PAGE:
(source: Nielsen Book Data)
  • Acknowledgments vii 1 Financial Threats and Self-Undermining Rhetoric 1 2 Do Americans View Financial Threats as Important Political Issues? 35 3 Who Mobilizes? 81 4 Why Rhetoric about Economic Insecurity Can Be Self-Undermining 107 5 How People Respond to Participation Requests 117 6 Political Voice across Issues 161 7 Self-Undermining Rhetoric in the Past and Present 193 Appendix A: Multivariate Models from Chapter 2 213 Appendix B: Analysis of the Washington D.C., Interest-Group Community 217 Appendix C: Multivariate Models from Chapter 5 227 Appendix D: Noncompliance in the ACSCAN Donation Experiment 230 Appendix E: Materials for Experiments in Chapter 5 233 Appendix F: Multivariate Models from Chapter 6 243 Appendix G: Details on Variable Coding for Multivariate Models throughout the Book 249 Notes 253 Bibliography 283 Index 297.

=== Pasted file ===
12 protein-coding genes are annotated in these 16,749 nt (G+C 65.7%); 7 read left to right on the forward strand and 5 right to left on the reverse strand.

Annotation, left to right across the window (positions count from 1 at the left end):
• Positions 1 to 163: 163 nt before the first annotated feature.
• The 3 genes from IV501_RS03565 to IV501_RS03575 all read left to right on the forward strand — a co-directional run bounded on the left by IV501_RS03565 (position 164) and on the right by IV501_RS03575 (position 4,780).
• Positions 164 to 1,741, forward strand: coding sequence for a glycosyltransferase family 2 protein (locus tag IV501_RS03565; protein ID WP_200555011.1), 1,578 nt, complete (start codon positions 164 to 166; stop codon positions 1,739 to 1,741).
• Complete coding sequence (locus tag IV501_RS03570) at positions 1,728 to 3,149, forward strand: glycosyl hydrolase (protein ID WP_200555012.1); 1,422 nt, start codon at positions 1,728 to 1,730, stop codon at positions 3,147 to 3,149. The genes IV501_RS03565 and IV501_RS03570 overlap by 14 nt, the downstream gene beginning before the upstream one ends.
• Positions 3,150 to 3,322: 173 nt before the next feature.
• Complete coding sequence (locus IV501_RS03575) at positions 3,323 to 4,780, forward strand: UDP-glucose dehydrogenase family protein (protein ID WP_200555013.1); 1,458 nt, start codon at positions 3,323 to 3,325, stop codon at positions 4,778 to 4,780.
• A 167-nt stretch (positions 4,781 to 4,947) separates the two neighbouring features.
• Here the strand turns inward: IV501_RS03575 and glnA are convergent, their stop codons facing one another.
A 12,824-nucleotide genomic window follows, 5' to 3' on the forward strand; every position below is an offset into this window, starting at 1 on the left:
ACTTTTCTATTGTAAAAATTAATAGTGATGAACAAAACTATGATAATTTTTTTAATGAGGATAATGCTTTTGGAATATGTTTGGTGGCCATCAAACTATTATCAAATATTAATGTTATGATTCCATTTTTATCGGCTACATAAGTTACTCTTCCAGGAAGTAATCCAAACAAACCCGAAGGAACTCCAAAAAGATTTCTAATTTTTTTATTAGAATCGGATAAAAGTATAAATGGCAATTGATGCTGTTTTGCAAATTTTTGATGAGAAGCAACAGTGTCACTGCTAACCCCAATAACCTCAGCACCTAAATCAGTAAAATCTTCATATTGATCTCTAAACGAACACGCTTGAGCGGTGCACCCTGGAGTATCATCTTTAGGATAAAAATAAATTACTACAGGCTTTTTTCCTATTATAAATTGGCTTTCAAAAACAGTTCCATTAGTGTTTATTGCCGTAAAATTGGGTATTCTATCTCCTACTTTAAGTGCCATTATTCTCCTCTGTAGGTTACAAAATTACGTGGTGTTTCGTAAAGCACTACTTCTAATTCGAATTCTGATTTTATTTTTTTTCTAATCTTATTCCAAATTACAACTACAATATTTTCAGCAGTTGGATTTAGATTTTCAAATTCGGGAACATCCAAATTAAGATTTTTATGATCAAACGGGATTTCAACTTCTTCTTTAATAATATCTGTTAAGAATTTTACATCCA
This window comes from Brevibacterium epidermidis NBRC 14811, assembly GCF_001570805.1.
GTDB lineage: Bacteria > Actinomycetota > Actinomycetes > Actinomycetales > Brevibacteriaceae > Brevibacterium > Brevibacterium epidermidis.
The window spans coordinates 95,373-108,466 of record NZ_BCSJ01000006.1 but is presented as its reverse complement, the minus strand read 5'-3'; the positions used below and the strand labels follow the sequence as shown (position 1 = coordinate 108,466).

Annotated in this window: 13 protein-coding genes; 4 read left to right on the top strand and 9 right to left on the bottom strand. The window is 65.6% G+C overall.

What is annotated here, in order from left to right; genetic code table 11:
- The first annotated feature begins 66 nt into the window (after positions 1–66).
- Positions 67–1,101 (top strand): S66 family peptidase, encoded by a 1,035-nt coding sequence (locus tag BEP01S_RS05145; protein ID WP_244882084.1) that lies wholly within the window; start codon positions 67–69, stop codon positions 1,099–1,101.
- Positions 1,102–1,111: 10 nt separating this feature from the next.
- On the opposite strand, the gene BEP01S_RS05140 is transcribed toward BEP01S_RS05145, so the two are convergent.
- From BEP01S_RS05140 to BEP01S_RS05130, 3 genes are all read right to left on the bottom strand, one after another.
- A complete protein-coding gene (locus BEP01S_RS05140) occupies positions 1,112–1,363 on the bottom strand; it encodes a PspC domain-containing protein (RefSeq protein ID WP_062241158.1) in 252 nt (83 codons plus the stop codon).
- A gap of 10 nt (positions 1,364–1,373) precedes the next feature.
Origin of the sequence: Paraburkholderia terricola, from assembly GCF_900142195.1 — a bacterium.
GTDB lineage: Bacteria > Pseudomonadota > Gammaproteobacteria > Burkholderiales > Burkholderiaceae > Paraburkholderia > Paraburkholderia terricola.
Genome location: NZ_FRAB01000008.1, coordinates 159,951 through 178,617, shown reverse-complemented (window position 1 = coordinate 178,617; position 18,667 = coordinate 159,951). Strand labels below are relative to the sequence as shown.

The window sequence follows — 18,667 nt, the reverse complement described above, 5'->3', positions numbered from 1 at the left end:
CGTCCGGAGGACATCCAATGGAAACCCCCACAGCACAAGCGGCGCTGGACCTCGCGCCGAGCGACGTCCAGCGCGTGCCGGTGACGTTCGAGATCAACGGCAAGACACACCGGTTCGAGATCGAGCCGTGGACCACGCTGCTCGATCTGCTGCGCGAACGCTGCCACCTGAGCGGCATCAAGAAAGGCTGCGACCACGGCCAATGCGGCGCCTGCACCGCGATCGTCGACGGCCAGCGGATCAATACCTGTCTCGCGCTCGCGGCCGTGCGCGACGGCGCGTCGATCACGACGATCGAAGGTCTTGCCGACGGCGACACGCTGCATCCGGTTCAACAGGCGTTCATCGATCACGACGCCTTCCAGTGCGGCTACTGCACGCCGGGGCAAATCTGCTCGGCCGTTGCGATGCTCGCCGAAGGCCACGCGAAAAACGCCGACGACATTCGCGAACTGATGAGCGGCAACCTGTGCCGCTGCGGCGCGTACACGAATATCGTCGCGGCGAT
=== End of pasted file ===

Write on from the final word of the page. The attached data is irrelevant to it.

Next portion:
• (source: Nielsen Book Data)